All the biggest moments from the 'Game of Thrones' season 7 premiere
For the first time ever, Daenerys sees her birthplace and ancestral home of Dragonstone.
Jaime Lannister was right: Tyrion and Daenerys Targaryen would head straight for Dragonstone. Dragonstone is where her ancestors landed when they first conquered the Seven Kingdoms, and it's where she was born.
We had visited Dragonstone before in the show: It's where Stannis Baratheon lived. At the end of the season seven premiere, we see Daenerys tear down Stannis' banners.
Now, she'll hopefully have a more successful attempt to take King's Landing from the Lannisters than Stannis did back in season two.
The Hound has a humanizing moment.
Traveling North with the Brotherhood Without Banners including Thoros of Myr (with a very 2017 man bun) and Beric Dondarrion, the Hound has a huge moment. They seek shelter at a home that the Hound realizes is one he robbed with Arya back in season four. The father and daughter died in their home because of starvation, and Beric Dondarrion points out that it looks like the father killed his daughter to stop her suffering.
The Hound buries their bodies with the help of Thoros. He also sees the army of the dead coming through fire, and seems to understand what this Lord of Light thing is all about now.
The Citadel is terrible.
Sam scoops some poop, which is definitely not what he (or we) were expecting from his time studying to be a maester at the Citadel in Oldtown.
In the meantime, he, with the help of Gilly, is trying to figure out how to defeat the White Walkers. And they figure out something that can definitely help: underneath Dragonstone, there's dragonglass, which can kill the White Walkers.
Ed Sheeran is the enemy — but not for long.
Ed Sheeran's cameo included a reference to the books and to a song about a long dead character, Tywin Lannister, who Tyrion killed in the season four finale, "The Children."
Sheeran and his Lannister soldier friend who Arya runs into in the premiere sing, "For hands of gold are always cold, but a woman's hands are warm."
The song is actually from the books, and chronicles a huge event back in season four. The hands of gold refer to Tywin being the hand of the king, and the woman referred to in the song is Shae, whom Tyrion killed right before killing his father.
In her time with these Lannister soldiers, Arya seems to learn that Lannisters can be good people, as not all of them are Cersei or Tywin. They offer Arya food and comfort, and they enjoy her incredibly funny joke about how she's headed to King's Landing to murder the queen. The funniest joke is that they have no idea that Arya is totally capable of doing that.
The Night King gets closer South, and Bran gets to the Wall.
It doesn't take much convincing for Bran and Meera to get to Castle Black. Bran knows what Edd has seen, and that's enough to let them through. Hopefully Bran's knowledge of the past, present, and future can help the Night's Watch fight the army of the dead.
In the North, Littlefinger is being creepy, as always. And Sansa says Jon needs to be smarter than Robb and Ned.
During Jon Snow's speech at Winterfell, Sansa sparred with him over his decision to leave House's Karstark and Umber to their rightful families. They betrayed the Starks and fought for Ramsay, and Sansa suggested that their houses be given to families who remained loyal to the Starks.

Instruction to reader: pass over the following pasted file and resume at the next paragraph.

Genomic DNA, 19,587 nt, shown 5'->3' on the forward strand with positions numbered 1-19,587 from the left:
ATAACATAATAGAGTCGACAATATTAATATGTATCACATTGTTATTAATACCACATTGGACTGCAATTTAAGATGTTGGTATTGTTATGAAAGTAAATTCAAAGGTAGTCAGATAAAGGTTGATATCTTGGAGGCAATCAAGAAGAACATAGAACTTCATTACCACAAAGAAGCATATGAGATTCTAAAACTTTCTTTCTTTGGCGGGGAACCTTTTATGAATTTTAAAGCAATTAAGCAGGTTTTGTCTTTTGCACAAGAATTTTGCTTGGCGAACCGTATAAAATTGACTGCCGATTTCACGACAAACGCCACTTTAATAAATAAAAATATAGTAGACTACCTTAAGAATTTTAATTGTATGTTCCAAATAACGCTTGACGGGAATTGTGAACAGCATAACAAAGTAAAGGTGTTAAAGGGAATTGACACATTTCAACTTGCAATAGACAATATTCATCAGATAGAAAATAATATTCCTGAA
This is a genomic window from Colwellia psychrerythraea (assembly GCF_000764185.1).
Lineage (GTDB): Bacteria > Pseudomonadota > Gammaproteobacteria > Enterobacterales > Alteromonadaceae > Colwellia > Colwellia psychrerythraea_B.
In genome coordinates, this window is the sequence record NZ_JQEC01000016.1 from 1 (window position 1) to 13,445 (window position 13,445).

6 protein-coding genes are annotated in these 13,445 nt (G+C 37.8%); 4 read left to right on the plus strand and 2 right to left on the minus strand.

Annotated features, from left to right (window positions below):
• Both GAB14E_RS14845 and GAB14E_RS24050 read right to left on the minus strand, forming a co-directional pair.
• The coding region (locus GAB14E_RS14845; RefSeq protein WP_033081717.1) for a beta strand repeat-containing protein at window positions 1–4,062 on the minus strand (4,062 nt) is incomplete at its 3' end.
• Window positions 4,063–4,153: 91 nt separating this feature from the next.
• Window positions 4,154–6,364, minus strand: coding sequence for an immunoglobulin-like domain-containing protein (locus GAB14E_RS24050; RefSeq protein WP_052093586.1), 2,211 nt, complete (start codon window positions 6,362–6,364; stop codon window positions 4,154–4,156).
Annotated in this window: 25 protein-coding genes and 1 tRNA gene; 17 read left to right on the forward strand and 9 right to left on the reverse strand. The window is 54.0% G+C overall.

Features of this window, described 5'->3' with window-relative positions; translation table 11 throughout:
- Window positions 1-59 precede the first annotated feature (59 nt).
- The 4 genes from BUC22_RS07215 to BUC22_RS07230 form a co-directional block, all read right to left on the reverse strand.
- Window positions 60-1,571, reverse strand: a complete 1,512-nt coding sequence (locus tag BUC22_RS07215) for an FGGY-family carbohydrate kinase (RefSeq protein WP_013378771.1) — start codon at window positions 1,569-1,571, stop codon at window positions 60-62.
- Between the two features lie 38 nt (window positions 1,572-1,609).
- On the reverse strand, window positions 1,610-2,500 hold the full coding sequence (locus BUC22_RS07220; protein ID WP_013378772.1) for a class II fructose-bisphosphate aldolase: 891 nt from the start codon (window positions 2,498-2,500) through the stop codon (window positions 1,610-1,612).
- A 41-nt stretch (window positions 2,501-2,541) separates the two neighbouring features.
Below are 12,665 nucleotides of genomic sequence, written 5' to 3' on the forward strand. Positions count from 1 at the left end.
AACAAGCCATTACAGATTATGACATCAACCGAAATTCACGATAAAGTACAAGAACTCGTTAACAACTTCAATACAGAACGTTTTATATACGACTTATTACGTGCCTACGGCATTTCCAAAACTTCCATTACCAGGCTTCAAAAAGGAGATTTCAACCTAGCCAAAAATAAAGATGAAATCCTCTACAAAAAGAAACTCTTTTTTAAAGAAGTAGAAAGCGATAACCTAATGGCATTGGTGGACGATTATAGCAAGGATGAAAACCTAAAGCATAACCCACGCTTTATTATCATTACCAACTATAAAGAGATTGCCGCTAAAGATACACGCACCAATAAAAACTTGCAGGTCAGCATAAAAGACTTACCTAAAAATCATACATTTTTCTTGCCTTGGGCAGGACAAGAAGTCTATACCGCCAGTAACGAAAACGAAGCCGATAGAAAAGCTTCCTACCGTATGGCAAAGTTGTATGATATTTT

Jon was upset that Sansa challenged his authority in front of so many people. And after making some suspicious faces during Jon's speech, Littlefinger asked Sansa if she was happy, and what she needed to be happy.
She didn't really give an answer, and then Brienne of Tarth came up to interrupt them. Brienne definitely knows that Littlefinger is a creep. Sansa tod Brienne that he's still in Winterfell because he saved them from Ramsay and his army, which is true. They need the Knights of the Vale. But why is Littlefinger always so creepy? Maybe we'll never know.
Jaime's trust of Cersei is gone, or close to it.
After Cersei killed a huge chunk of the cast of the series in the season six finale, Jaime seems to question her power, even though she's now the Queen of Westeros. With House Frey gone and House Bolton gone, the Lannisters have no remaining allies in Westeros.
Jaime also seems pretty upset at the fact that Cersei's decisions led their only remaining child, Tommen, to kill himself. But Cersei says that his suicide was a betrayal.
Cersei says she has a plan, and right then Euron Greyjoy comes into King's Landing with his Iron Fleet. But Cersei denies his proposal of marriage, and Euron leaves the Red Keep, saying that he will come back with a gift that might change her mind.
Surrounded by enemies, refusing Euron's proposal seems like a stupid move, but he still seems determined to help her.
Cersei also somehow now knows that her brother Tyrion is alive and well, and serving as hand of the queen to Daenerys Stormborn. Perhaps Qyburn is serving her well as master of spies and getting her reliable info from across the Narrow Sea. Cersei also seems to know House Frey has been eradicated, but obviously has no idea it's coming for her as she speaks.
Winter came for House Frey.
Arya poisoned the Freys! Basically all of them, except the women.
Arya slitting Walder Frey's throat (after baking his sons into pie) wasn't the end. Most of us assumed she fled the Twins immediately after the murders to pursue other big names on her infamous list. But turns out, she didn't.
At first, it seemed like Walder Frey's speech was a flashback of the Red Wedding, or something similar. But as he continued talking in detail of how he was responsible for murdering the Starks, it got more obvious what was happening. Especially when Arya (as Walder Frey) said, "leave one wolf alive and the sheep are never safe."
And Arya gave a subtle but powerful smirk as she exited the hall at the Twins.